Gunshot residue

From Wikipedia, the free encyclopedia
Jump to navigation Jump to search
Gunshot residue from a pistol shot

Gunshot residue (GSR), also known as cartridge discharge residue (CDR), "gunfire residue" (GFR), or firearm discharge residue (FDR), consists of all of the particles that are expelled from the muzzle of a gun following the discharge of a bullet. It is principally composed of burnt and unburnt particles from the explosive primer, the propellant (gunpowder), and vaporized lead. The act of firing a bullet incites a very violent explosive reaction that is contained within the barrel of the gun, which can cause the bullet, the barrel or the cartridge to become chipped. Meaning gunshot residue may also included metal fragments from the cartridge casing, the bullets jacket, as well as any other dirt or residue contained within the barrel that could have become dislodged.

A graphic representation of the GSR left on a target when fired upon from varying ranges.

Law enforcement investigators will swab people's hands to look for gunshot residue if they are suspected to have discharged a firearm themselves or were in close contact with one at the time discharge. Gunshot residue does not travel very far because the particles produced are of a small size and small mass, causing them to lack momentum. Depending on the type of fire arm and ammunition used, it will typically travel no farther than 3–5 feet (0.9–1.5 meters) from the muzzle of the gun.


Before the use of the scanning electron microscope hot paraffin wax was used to take a cast of the suspect’s hand. The cast was then sprayed with a reagent giving a coloration with nitro-compounds from the partially burnt and unburnt propellant particles. This approach, introduced in 1933 by Teodoro Gonzalez of the Mexico City Police Laboratory, is called dermal nitrate or paraffin test and is no longer used in casework.

In 1971 John Boehm presented some micrographs of gunshot residue particles found during the examination of bullet entrance holes using a scanning electron microscope. If the scanning electron microscope is equipped with an energy-dispersive X-ray spectroscopy detector, the chemical elements present in such particles, mainly lead, antimony and barium, can be identified.

In 1979 Wolten et al. proposed a classification of gunshot residue based on composition, morphology, and size. Four compositions were considered characteristic:

The authors proposed some rules about chemical elements that could also be present in these particles.

Wallace and McQuillan published a new classification of the gunshot residue particles in 1984. They labeled as unique particles those that contain lead, antimony, and barium, or that contain antimony and barium. Wallace and McQuillan also maintained that these particles could contain only some chemical elements.

Current practice[edit]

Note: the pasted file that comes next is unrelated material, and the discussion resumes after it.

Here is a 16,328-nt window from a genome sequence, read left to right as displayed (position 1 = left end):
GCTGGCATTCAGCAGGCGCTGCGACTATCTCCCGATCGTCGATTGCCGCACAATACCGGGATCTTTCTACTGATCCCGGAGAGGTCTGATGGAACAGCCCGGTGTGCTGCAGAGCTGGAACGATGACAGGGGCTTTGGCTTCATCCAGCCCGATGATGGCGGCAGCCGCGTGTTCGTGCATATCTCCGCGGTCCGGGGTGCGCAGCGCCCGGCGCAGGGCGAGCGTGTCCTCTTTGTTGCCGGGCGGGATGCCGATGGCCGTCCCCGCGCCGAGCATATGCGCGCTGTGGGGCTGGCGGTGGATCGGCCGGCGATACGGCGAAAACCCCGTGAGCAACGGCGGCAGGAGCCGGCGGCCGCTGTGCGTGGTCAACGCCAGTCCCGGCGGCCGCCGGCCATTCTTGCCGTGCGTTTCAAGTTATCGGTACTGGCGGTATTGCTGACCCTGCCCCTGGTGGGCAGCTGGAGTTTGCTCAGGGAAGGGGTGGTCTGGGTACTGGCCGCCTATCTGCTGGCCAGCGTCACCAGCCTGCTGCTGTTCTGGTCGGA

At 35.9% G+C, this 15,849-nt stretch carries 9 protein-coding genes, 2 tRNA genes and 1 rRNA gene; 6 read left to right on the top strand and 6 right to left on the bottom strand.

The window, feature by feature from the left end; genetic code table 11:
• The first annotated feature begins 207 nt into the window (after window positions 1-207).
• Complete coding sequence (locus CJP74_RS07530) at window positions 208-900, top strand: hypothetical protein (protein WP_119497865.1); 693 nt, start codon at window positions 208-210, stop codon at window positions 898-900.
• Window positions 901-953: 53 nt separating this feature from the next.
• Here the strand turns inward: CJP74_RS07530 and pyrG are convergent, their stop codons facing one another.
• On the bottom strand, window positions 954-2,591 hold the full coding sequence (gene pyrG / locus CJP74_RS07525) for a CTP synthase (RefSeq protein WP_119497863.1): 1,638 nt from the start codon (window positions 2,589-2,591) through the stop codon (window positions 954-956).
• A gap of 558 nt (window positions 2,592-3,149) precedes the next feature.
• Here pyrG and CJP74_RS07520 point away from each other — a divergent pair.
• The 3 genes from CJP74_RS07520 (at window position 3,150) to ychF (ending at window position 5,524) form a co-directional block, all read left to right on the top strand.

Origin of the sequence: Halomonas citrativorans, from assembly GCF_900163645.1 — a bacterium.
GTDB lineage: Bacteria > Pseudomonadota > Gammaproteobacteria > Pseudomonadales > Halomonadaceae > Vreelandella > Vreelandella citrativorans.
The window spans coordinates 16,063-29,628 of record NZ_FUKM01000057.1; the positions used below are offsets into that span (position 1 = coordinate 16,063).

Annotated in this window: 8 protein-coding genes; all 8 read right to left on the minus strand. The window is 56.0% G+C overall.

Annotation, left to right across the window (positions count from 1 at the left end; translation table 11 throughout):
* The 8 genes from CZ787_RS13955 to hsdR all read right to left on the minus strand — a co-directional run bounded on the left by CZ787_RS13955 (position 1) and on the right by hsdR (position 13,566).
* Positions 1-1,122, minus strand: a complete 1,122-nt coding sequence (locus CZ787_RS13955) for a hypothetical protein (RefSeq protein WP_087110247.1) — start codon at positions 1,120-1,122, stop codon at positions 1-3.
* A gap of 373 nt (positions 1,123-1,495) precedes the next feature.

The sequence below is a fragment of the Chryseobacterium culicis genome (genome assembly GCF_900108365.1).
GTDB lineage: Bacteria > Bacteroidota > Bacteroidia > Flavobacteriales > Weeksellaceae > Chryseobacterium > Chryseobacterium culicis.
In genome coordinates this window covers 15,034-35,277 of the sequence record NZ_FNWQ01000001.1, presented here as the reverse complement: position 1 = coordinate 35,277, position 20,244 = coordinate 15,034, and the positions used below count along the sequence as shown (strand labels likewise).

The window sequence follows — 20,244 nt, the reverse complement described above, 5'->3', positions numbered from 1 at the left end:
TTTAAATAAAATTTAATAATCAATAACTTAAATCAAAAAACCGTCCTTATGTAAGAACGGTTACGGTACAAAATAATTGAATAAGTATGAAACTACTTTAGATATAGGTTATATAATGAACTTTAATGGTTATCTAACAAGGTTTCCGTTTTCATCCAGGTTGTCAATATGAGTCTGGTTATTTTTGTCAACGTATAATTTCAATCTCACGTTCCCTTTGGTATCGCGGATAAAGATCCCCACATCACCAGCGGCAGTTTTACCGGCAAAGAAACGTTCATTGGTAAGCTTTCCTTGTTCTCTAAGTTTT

In the latest ASTM Standard Guide for GSR analysis by Scanning Electron Microscopy/Energy Dispersive X-ray spectrometry (SEM-EDX) particles containing lead, antimony and barium, and respecting some rules related to the morphology and to the presence of other elements are considered characteristic of GSR. The most definitive method to determine whether a particle is characteristic of or consistent with GSR is by its elemental profile. An approach to the identification of particles characteristic of or consistent with GSR is to compare the elemental profile of the recovered particulate with that collected from case-specific known source items, such as the recovered weapon, Cartridge cases or victim-related items whenever necessary. This approach was called ‘‘case by case’’ by Romolo and Margot in an article published in 2001. In 2010 Dalby et al. published the latest review on the subject and concluded that the adoption of a "case by case" approach to GSR analysis must be seen as preferable, in agreement with Romolo and Margot.

In light of similar particles produced from extraneous sources, both Mosher et al. (1998) aima et al. (2012) presented evidence of pyrotechnic particles that can be mistakenly identified as GSR. Both publications highlight that certain markers of exclusion and reference to the general population of collected particulate can help the expert in designating GSR-similar particles as firework-sourced.

Particle analysis by scanning electron microscope equipped with an energy-dispersive X-ray spectroscopy detector is the most powerful forensic tool that investigators can use to determine a subject's proximity to a discharging firearm or contact with a surface exposed to GSR (firearm, spent cartridge case, target hole). Test accuracy requires procedures that avoid secondary gunshot residue transfer from police officers onto subjects or items to be tested, and that avoid contamination in the laboratory.